Indian jobs

Turbulent five years for Indian aviation sector, job postings fall by 80%

  • Job postings for flight attendants have fallen by 80 percent over the last five years starting from January 2014.
  • The last five years saw an overall increase of 41 percent, with a steep rise in 2014-2015, the report said.

Double-digit growth and much-celebrated schemes like UDAN (Ude Desh ka Aam Nagrik) have not been able to produce the relative amount of employment in the aviation sector if one goes by the latest report by Indeed India, a website for finding jobs.

Job postings for flight attendants have fallen by 80 percent over the last five years starting from January 2014 and the steepest decline was seen in 2017 and 2018 when postings were down by almost 88 percent, the report has noted.

On the other hand, job seekers continued to rise as in terms of job searches, the last five years saw an overall increase of 41 percent, with a steep rise in 2014-2015, the report said.

“The past two years (January 2017 to December 2018) have seen job postings for flight attendants drop by 88 percent. With the aviation industry currently stretched for resources as well as skilled talent, disruptions in flight schedules have become the order of the day. Given the circumstances, it comes as no surprise that jobs in the sector have seen a drop, even as searches by job seekers for these roles remain largely stable,” Sashi Kumar, managing director, Indeed India said.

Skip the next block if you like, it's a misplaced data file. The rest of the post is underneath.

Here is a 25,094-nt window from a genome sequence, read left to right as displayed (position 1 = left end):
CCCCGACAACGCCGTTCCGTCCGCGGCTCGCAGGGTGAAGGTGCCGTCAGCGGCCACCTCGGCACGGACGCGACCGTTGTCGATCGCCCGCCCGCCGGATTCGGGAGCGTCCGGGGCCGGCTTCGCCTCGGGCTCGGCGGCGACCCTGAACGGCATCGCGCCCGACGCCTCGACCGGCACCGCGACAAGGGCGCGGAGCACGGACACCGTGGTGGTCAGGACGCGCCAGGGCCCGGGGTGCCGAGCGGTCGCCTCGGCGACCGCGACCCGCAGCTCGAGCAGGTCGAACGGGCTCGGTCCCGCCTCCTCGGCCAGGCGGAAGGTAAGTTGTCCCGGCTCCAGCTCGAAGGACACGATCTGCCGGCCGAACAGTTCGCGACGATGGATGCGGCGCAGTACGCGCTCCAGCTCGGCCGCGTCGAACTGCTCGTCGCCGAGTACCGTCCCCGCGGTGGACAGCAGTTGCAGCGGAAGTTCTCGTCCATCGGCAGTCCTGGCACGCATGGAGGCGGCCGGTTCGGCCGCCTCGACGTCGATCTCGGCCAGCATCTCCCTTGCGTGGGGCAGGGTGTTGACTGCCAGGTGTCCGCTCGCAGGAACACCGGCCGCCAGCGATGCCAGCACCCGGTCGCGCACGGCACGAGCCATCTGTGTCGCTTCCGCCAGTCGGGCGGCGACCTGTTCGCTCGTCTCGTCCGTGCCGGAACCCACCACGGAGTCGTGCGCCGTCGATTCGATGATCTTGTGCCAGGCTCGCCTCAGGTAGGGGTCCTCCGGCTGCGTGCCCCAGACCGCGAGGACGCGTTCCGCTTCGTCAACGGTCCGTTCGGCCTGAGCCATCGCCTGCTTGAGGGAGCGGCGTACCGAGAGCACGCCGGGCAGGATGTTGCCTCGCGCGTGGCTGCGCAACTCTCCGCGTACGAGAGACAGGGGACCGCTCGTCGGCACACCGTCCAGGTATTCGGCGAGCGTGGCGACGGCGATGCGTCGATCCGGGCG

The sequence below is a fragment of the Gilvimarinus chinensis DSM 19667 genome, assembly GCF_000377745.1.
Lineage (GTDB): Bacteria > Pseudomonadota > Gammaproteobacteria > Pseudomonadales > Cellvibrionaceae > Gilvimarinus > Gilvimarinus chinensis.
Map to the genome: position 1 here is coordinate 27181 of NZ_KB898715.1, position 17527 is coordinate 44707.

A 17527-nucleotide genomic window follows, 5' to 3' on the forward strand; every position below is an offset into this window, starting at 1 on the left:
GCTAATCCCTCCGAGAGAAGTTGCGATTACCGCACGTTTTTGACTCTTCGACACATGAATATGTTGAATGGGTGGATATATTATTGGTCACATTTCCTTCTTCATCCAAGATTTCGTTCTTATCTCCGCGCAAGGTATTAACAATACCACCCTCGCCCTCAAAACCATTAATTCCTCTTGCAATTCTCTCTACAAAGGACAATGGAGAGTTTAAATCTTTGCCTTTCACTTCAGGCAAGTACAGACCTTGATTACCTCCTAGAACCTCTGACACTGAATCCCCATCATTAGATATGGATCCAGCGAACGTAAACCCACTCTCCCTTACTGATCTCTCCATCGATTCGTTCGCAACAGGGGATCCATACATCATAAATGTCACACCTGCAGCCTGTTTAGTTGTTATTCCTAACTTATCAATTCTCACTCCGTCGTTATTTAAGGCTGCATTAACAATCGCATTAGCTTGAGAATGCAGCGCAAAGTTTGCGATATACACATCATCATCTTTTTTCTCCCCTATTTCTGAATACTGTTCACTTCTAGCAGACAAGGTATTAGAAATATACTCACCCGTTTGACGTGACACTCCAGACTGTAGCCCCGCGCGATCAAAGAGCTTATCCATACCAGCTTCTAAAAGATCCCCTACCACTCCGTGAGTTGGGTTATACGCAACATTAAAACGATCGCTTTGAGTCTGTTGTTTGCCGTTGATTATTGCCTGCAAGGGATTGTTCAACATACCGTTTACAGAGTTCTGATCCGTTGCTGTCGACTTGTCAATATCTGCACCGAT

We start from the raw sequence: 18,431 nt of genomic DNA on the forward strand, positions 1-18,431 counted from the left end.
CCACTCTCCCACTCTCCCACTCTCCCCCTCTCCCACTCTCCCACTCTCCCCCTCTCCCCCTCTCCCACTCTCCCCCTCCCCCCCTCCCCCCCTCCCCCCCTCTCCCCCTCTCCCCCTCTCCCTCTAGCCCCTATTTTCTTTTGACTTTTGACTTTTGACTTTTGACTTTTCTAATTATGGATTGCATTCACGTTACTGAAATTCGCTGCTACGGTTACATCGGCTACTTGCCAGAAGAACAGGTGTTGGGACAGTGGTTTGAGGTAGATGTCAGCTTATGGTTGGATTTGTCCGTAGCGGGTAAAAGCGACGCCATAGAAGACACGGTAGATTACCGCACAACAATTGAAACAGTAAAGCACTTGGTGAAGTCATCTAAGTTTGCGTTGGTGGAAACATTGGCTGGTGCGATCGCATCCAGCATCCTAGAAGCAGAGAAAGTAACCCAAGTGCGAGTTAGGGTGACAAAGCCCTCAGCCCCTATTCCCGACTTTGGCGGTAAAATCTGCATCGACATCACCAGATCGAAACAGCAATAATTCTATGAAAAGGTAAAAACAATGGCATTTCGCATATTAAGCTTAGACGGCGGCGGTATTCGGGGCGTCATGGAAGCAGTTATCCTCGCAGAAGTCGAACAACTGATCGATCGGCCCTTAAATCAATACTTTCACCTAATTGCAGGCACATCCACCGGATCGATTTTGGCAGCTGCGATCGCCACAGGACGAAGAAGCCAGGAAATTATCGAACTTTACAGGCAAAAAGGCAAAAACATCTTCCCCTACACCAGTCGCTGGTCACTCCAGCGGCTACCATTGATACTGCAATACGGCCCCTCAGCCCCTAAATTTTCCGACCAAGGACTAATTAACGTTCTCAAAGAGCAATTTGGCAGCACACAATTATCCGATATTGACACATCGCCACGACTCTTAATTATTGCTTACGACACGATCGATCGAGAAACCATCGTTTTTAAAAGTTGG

The sector has undergone major turbulence in recent times ranging from soaring crude oil prices to depreciating rupee, burdening the already stressed balance sheets of airlines and giving them little room for additional expenditure.

The rate of induction of aircraft is also a factor here as apart from IndiGo, which accounts for almost half of the country’s current order-book, no other airline is adding planes to its fleet at a rapid scale.

The recent financial crisis at Jet Airways has further put a lot of current and future jobs in jeopardy as not only is the future of 220-odd MAX planes, which are on order, uncertain due to safety concerns and a headless long-term strategy, but with a reduced scale of operations, a sizeable amount of its workforce is set to look out for options in other carriers.“However, as financial institutions plan to support the sector during this period, we can hope for recovery in the months ahead,” Kumar added.

Source: cnbctv18.com

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